With the great number of possible lines that could conceivably be included in a rich text model, the specific ones used should be chosen carefully with a specific audience and purpose in mind. To see how goals influence the design of a text model, consider the goals for this model, as listed in (4).

(4) Goals for the text model in (3)

a. To faithfully represent as much information as possible about the texts and the language, as part of a permanent and publicly-accessible archive of language data
b. To facilitate the comparison of different languages in the archive
c. To facilitate use of the texts with other published materials
d. To address the interests and needs of linguists, anthropologists, folklorists, and native speakers
e. To make the texts accessible to people who know either English or Spanish (but not necessarily both)
f. To do all this within practical constraints of time, money, and available knowledge

Each line in the text model addresses specific needs of one or more groups in the target audience (4d and 4e). A smaller text model would have required many compromises, making it harder for one or more groups to use the materials. A larger text model was thus required by the diversity of the audience that we were preparing materials for.

However, once the extra lines were added, we discovered extra benefits from this particular combination of lines. I discuss below both the original reasons and the unexpected benefits which combine to make this an extremely useful model for presenting interlinear text.

The text is provided in three transcriptions. One is in the practical orthography used by native speakers (the \po line). It is included both for their benefit and because existing transcriptions of texts almost always are in the practical orthography. The second transcription line is a technical one using standard phonetic symbols (the \to line); this line is intended for professional linguists and makes comparison between languages easier. These two are distinct from a more abstract representation of the morphological structure, in the \mr line. (For guidelines on representing morphological structure and morpheme glosses, see Lehmann 1982.)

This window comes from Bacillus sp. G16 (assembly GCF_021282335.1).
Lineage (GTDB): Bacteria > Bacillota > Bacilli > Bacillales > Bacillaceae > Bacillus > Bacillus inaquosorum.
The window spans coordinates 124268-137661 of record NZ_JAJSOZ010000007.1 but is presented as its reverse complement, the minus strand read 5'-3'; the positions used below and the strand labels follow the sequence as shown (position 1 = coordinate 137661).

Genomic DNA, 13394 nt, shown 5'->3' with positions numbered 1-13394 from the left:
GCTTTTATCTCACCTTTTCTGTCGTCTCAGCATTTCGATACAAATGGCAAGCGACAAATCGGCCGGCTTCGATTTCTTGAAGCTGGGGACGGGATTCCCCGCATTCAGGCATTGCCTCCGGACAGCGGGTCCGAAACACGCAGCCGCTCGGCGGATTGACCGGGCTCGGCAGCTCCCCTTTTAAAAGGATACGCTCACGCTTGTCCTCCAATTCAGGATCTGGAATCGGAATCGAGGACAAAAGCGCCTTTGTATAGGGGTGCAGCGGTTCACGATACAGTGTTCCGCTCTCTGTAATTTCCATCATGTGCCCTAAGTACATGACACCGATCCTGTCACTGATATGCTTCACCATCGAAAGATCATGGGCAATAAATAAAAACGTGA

To see why it was important to have lines both with and without morpheme breaks, compare the \to and \mr lines in (2). Without knowing the phonological analysis, one could not pronounce the data accurately based solely on the \mr line. A 3-line model like (1), in which the data is represented only once, contains an awkward compromise: by representing the morphemes consistently, it omits direct representation of the actual pronunciation. In other words, some of the most basic facts are hidden. Alternately, a 3-line model could preserve the surface facts of pronunciation, but at the expense of representing morphemes inconsistently by means of their surface variants. By including both types of transcription, we can represent both phonological and morphological facts without compromising either.

The word glosses, in the \ew and \sw lines, are included especially for the benefit of non-linguists, for whom morpheme glosses may be largely useless or even unintelligible. For such an audience, it is important to make the word glosses very readable; in materials that have been prepared according to this model, they contain no specialized linguistic terminology and consist entirely of translation equivalents which are adjusted to reflect the context, according to the rules of the target language (English or Spanish).

For example, in (2), the English word glosses use the masculine pronoun 'he', even though the Seri forms are neutral as to gender, because in this context the words refer to a male. The same words in a different context might be glossed with 'she' or 'it'. Thus, in word glosses, some precision can (and I believe, should) be sacrificed in order to achieve smooth readability; those who want precision can always look at the morpheme glosses (\em and \sm).